• Yellow Wagtail   Moticilla flavissima    1 bird seen from hide at Waagelot. 
  • White Wagtail   Moticilla alba     Several birds encountered. 
  • Wren   Troglodytes troglodytes     Birds encountered in the Little Gardens & pine woods. 
  • Dunnock   Prunella modularis    Birds confined to west coast woods. 
  • Robin   Erithacus rubecula     A common bird at all suitable locations. 
  • Bluethroat   Luscinia svecica     4 white-spotted males on territory at the Hors Polders. 
  • Stonechat   Saxicola torquata     Surprisingly few birds although habitat looks ideal, a pair of birds at the Little Gardens the only record. 
  • Northern Wheatear   Oenanthe oenanthe     Obvious migration with several males disputing territories around the lighthouse. 
  • Ring Ouzel   Turdus torquatus     Several males seen at the Little Gardens. 
  • Blackbird   Turdus merula     One of the most common passerines on the island. 
  • Fieldfare   Turdus pilaris     1 bird at the Little Gardens only sighting of the trip. 
  • Song Thrush   Turdus philomelos    Several birds seen. 
  • Blue Tit   Parus caeruleus     Although not common, they could usually be found in the woods to the west.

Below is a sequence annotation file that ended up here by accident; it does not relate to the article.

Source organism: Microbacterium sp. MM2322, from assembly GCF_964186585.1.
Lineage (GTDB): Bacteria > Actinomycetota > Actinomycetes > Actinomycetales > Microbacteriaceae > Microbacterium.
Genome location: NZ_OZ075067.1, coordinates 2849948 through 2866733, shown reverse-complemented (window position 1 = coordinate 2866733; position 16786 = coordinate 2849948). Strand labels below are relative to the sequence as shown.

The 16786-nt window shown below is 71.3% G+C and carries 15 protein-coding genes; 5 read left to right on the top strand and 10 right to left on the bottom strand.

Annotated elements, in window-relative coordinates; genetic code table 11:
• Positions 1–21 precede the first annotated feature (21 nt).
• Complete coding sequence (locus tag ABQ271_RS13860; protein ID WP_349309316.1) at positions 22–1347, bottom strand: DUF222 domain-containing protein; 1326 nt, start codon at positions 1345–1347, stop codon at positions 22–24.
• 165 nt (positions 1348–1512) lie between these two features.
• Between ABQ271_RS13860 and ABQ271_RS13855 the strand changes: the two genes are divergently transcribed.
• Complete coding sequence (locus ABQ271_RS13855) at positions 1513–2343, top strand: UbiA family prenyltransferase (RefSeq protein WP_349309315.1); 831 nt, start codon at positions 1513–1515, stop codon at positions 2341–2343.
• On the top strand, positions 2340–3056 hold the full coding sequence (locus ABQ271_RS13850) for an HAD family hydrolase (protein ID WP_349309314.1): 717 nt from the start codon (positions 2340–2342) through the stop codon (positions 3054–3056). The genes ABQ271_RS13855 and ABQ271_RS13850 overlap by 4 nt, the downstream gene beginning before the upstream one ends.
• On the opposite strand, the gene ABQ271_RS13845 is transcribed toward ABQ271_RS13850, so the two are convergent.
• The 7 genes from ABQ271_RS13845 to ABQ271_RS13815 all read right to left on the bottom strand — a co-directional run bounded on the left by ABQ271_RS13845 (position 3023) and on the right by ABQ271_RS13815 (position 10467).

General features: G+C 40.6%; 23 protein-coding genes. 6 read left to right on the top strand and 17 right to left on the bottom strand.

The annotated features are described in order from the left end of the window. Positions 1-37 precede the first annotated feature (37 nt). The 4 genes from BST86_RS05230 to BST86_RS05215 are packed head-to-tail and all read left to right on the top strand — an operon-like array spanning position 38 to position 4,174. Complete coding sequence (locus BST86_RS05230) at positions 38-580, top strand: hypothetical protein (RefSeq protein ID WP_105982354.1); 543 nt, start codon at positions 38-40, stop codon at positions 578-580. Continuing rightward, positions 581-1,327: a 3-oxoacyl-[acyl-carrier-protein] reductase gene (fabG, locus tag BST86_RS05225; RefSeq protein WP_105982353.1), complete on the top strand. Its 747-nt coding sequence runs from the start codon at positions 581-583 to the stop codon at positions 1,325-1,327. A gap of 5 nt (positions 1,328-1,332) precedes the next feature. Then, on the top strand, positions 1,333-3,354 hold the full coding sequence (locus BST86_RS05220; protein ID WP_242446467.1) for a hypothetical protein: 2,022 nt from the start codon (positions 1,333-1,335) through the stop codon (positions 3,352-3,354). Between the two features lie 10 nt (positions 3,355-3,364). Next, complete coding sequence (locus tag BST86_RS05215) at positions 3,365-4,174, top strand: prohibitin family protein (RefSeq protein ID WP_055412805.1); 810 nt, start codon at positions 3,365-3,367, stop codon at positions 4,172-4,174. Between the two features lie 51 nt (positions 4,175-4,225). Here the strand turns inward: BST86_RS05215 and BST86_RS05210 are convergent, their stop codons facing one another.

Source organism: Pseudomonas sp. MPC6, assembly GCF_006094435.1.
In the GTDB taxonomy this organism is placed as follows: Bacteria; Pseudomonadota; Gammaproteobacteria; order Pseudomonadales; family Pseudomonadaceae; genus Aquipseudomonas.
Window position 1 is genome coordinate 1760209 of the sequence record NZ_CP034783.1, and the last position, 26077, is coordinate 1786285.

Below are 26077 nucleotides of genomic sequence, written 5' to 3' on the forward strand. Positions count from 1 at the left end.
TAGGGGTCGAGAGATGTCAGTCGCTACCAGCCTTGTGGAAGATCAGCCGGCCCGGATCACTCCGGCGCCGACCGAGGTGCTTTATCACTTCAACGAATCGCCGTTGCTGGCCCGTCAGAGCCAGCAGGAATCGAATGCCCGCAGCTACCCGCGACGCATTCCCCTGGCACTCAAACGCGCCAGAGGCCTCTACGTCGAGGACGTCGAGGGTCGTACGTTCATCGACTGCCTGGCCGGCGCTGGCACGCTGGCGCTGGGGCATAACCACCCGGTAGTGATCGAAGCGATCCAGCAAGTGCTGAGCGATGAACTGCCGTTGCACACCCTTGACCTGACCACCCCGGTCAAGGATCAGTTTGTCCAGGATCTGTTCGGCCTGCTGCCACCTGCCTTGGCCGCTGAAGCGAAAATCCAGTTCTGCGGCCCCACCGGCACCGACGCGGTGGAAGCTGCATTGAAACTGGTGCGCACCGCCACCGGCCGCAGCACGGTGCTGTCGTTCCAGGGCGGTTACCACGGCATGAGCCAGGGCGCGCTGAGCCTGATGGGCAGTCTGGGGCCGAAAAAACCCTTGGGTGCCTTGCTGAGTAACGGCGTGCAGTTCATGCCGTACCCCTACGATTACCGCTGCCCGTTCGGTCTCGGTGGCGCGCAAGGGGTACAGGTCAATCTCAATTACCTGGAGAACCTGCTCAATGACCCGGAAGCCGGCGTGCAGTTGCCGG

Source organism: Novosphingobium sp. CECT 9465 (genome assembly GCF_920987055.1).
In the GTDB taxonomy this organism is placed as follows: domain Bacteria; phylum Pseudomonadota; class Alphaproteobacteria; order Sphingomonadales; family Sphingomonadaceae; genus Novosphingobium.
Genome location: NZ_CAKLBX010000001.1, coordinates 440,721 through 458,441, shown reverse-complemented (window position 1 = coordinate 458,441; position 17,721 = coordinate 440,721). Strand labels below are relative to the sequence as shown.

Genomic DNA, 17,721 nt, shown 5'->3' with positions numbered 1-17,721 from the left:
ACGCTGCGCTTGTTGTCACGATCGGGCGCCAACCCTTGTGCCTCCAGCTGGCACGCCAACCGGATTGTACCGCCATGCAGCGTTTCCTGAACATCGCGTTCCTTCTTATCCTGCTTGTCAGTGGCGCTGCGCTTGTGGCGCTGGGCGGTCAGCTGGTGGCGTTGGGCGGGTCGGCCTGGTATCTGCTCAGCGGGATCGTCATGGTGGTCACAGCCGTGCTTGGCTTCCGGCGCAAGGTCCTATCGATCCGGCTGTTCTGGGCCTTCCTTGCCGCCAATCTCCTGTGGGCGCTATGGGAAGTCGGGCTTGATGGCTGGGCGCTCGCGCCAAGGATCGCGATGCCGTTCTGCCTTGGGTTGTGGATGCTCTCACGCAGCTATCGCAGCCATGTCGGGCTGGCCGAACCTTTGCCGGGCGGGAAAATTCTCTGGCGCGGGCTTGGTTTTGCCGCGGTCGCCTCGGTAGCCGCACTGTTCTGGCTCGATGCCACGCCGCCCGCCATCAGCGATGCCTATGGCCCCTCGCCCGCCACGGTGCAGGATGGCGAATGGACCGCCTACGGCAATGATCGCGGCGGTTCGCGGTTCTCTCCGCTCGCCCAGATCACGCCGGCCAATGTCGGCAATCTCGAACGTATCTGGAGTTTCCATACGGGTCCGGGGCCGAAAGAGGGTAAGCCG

• Great Tit   Parus major     Status similar to Blue Tit. 
  • Jay   Garrulus glandarius     Common in suitable habitats, birds seen most days around hotel at De Koog . 
  • Magpie   Pica pica     A very common bird over most of the island. 
  • Jackdaw   Corvus monedula     The most common corvid on the island with flocks of 50+ not uncommon. 
  • Carrion Crow   Corvus corone     Birds common at suitable habitats. 
  • Starling   Sturnus vulgaris     Common bird throughout the island with birds seen at most habitats. 
  • House Sparrow   Passer domesticus     Most farms on the island have shelter belts and wind-breaks which hold mixed flocks of both House & Tree Sparrows. 
  • Chaffinch   Fringilla coelebs     Appear to be commoner on the East coast, a flock of 30+ birds at De Slufter 18th. 
  • Greenfinch   Carduelis chloris     Small numbers at suitable sites. 
  • Goldfinch   Carduelis carduelis     Only 1 record of a single bird 14th. 
  • Reed Bunting Emberiza schoeniclus    Birds locally common at Hors Polders.